Our economy and our labour market are set to experience profound, rapid and accelerating change in the coming years. We are entering what some have called the fourth industrial revolution, with some estimates suggesting that millions of jobs are at risk from automation. And that’s before we consider the potentially seismic economic impact of Brexit.

Two out of three of the workforce of 2030 have already left full-time education. So if we are to adapt to transformative change in our economy, and if we are to turn these trends to our advantage, we will need an adult skills system that is fit for the future.

Our track record here is a cause for concern. As deindustrialisation transformed our economy, our skills system failed to support workers to adapt. Entire communities were left behind.

Our skills system is beset by some significant, systemic and long-standing weaknesses. Employers are not investing enough in skills. UK employers invest just half the EU average in continuing vocational training, and investment per pupil has fallen by 14% in real terms since 2007. Too much of current provision is delivered at low levels, with poor labour market outcomes, and limited opportunities for progression. Over nine in ten apprenticeships are delivered at Level 3 (equivalent to A-Levels) or below. And the skills system has failed to address the deep social and regional inequalities that scar our society.

The apprenticeship levy is a welcome change, and a long-overdue recognition of the need to intervene in the market in order to boost investment in training. Since April, large employers with a payroll of over £3 million have to pay 0.5% of their pay bill above that threshold into a digital account, which can only be redeemed to pay for training costs for apprentices.

However, its design means that the apprenticeship levy may accentuate, rather than address, regional inequalities. It will raise more money in London and the south east, where wages are higher, and where there are more large levy-paying firms. It will raise less and stimulate training less, in the regions that need it most; the regions with lower levels of qualifications, lower levels of productivity and lower levels of pay. Incredibly, despite touting it as a key part of their industrial strategy to boost growth in every area, government has made no assessment of the regional impact of the levy.

Recent reforms may accentuate social inequalities in skills too. Currently, the adults who could most benefit from participation in lifelong learning – those who left school early, who have lower-level qualifications, or who are stuck in low-paid occupations – are the least likely to take part. Employers tend to invest more in employees who already have higher levels of qualifications and pay, rather than low-skilled staff.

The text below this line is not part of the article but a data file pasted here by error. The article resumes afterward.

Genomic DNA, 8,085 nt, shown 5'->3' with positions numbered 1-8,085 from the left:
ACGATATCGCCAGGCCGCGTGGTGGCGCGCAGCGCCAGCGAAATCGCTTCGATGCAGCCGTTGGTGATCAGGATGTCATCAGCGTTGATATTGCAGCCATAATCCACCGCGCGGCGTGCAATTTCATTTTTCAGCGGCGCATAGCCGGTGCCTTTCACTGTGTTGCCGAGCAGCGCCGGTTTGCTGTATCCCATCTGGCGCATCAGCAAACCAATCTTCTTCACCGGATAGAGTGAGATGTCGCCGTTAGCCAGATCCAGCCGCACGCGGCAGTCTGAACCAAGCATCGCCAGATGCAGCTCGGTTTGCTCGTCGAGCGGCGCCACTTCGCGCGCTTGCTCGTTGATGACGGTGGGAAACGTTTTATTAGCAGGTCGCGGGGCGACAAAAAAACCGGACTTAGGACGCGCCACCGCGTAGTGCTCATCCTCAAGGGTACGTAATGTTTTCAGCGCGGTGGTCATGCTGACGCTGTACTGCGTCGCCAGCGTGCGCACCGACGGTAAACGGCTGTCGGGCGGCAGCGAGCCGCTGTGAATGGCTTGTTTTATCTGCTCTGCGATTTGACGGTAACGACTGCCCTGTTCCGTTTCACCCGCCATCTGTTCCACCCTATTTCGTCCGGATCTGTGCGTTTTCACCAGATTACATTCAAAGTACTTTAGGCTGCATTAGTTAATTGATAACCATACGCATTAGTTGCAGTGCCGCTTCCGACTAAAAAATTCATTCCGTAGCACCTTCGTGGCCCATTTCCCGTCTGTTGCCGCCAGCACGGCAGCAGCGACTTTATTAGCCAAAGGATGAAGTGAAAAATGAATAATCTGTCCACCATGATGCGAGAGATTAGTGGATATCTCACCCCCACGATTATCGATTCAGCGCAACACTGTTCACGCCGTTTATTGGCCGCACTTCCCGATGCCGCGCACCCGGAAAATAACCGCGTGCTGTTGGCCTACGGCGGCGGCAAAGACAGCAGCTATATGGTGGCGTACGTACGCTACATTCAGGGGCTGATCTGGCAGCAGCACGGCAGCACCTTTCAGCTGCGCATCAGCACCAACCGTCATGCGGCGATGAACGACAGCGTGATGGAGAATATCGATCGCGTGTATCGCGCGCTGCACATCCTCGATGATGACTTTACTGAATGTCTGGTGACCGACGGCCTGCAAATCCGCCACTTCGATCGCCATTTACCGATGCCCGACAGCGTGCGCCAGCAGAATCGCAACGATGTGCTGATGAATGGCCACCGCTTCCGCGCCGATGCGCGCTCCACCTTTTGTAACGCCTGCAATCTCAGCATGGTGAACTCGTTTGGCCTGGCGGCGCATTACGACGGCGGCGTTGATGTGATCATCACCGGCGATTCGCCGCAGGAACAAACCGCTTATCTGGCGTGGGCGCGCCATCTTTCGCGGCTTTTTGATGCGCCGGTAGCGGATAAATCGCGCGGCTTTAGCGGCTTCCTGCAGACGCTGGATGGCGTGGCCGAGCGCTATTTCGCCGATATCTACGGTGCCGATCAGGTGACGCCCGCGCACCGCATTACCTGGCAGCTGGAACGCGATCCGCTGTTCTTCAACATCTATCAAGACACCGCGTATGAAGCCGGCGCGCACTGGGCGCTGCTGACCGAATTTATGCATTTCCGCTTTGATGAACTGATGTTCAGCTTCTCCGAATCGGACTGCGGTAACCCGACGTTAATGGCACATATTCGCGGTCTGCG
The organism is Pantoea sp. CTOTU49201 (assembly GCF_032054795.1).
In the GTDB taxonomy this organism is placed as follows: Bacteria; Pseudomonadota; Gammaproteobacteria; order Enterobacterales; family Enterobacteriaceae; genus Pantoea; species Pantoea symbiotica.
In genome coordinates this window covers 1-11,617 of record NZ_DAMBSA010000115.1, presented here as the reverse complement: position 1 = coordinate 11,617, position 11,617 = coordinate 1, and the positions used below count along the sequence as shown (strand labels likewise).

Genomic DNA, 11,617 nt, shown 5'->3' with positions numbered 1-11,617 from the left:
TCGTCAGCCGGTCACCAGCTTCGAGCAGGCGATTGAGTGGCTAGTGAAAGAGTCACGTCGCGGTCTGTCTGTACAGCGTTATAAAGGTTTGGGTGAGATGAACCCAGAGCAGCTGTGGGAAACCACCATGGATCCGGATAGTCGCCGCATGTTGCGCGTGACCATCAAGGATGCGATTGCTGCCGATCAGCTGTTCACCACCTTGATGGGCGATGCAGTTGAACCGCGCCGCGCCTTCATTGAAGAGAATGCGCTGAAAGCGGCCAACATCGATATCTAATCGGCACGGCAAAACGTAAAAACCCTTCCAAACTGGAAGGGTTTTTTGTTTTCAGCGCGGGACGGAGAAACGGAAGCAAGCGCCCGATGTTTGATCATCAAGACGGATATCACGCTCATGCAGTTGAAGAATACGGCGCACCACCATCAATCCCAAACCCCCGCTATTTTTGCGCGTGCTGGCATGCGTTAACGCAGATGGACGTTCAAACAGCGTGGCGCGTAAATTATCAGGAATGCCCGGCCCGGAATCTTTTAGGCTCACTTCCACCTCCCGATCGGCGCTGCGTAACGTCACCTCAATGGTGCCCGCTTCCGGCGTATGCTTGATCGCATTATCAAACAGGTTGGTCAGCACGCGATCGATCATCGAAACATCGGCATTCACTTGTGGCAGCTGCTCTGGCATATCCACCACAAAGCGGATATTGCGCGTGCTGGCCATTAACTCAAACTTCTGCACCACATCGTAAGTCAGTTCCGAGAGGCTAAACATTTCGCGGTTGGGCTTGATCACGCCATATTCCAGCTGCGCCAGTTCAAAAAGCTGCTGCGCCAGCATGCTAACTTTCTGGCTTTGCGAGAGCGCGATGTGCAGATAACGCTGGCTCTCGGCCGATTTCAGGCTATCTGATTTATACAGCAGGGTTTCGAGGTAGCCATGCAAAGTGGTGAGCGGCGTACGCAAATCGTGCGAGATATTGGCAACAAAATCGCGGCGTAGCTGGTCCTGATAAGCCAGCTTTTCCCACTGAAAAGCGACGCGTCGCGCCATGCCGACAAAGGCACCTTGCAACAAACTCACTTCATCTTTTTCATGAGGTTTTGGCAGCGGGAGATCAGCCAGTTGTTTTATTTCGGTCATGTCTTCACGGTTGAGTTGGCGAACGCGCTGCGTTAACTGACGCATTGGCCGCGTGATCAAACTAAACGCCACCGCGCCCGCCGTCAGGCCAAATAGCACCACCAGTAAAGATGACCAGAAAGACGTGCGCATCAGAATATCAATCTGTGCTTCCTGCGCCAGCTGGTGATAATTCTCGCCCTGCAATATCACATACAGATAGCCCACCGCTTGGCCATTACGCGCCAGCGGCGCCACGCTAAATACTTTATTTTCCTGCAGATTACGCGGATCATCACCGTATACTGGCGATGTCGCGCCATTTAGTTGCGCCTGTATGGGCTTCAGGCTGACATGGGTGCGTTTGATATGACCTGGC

Yet the government has recently restricted entitlement to funded training for low-skilled adults in work on low pay. People in work, who are looking to study for a qualification equivalent to A-Levels, have to fund courses through Advanced Learner Loans, a new system which operates similar to tuition fees. The year after funding entitlements were cut, and replaced with Advanced Learner Loans, participation by adults on courses affected fell by a third.

We need a new approach. In an IPPR report, launched this week, we call for a radical overhaul of the adult skills system, to make it fit for the economy of the future.

We need to address the regional inequalities that hold our economy back. So we’ve called for the apprenticeship levy to be reformed into a productivity and skills levy. Set at 1% for large firms, this would raise £5.1 billion, twice that raised by the current levy. By top-slicing a quarter of the contributions of the largest firms, the levy would generate a regional skills fund of £1.1 billion which could be devolved to local areas according need, to invest in high quality vocational training. This would address, rather than accentuate regional inequalities, and it would turbo-charge skills devolution.

Second, we need to address the social inequalities in our skills system. We need to boost employer-investment, but we also need to ensure that individuals are able to invest in their own skills. So we've called for a Personal Learning Credit to help individuals take control of their learning and career. Learning from previous experiments with learning accounts in the UK, and from examples in France and Singapore, the Personal Learning Credit would focus support on those who could most benefit from lifelong learning, but who are currently least likely to participate. Low-skilled, low-paid workers - who are currently poorly served by the current system - would be entitled to £700 a year to invest in training. It would also provide support for the growing number of self-employed workers who are poorly served by our increasingly employer-led skills system.

The deep social and regional inequalities in our society aren't just an affront to social justice. They are holding our economy back. If we are to address these inequalities, and to truly build an economy that works for everyone, we need a skills policy which is much bolder and more radical.